I thought about the baby that everybody wanted dead and saw it very clearly. It was in a dark, wet place, its head covered with great O's of wool, the black face holding, like nickels, two clean black eyes, the flared nose, the kissing-thick lips, and the living, breathing silk of black skin. No synthetic yellow bangs suspended over marble-blue eyes, no pinched nose and bowline mouth. More strongly than my fondness for Pecola, I felt a need for someone to want the black baby to live -- just to counteract the universal love of white baby dolls, Shirley Temples, and Maureen Peals. And Frieda must have felt the same thing. We did not think about the fact that Pecola was not married; lots of girls had babies who were not married. And we did not dwell on the fact that the baby's father was Pecola's father too; the process of having a baby by any male was incomprehensible to us -- at least, she knew her father. We thought only of this overwhelming hatred for the unborn baby.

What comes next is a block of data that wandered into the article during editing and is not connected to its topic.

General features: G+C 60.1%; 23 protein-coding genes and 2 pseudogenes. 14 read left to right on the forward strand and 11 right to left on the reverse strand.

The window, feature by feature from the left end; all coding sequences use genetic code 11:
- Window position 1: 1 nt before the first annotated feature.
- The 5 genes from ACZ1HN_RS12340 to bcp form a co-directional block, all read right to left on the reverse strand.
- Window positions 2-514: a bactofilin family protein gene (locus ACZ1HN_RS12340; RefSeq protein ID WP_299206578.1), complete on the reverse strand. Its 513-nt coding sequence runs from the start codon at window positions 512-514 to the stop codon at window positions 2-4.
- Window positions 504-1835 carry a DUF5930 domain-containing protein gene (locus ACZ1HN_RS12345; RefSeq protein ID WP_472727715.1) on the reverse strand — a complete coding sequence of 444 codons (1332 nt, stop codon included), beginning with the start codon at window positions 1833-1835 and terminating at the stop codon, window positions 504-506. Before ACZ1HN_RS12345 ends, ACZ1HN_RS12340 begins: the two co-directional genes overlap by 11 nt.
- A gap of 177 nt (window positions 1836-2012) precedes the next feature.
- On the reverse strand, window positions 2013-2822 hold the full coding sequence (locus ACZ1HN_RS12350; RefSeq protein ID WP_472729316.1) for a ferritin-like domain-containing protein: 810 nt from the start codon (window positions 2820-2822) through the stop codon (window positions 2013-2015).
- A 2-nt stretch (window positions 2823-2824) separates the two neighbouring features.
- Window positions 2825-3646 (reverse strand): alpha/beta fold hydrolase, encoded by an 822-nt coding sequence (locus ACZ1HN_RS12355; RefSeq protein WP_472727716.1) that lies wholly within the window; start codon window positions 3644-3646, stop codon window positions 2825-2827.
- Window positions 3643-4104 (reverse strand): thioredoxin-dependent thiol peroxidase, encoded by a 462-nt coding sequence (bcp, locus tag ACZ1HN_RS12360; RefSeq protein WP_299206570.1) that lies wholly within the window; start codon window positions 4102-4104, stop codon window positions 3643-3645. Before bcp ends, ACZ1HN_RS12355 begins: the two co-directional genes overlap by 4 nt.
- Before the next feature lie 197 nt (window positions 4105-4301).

from The Bluest Eye
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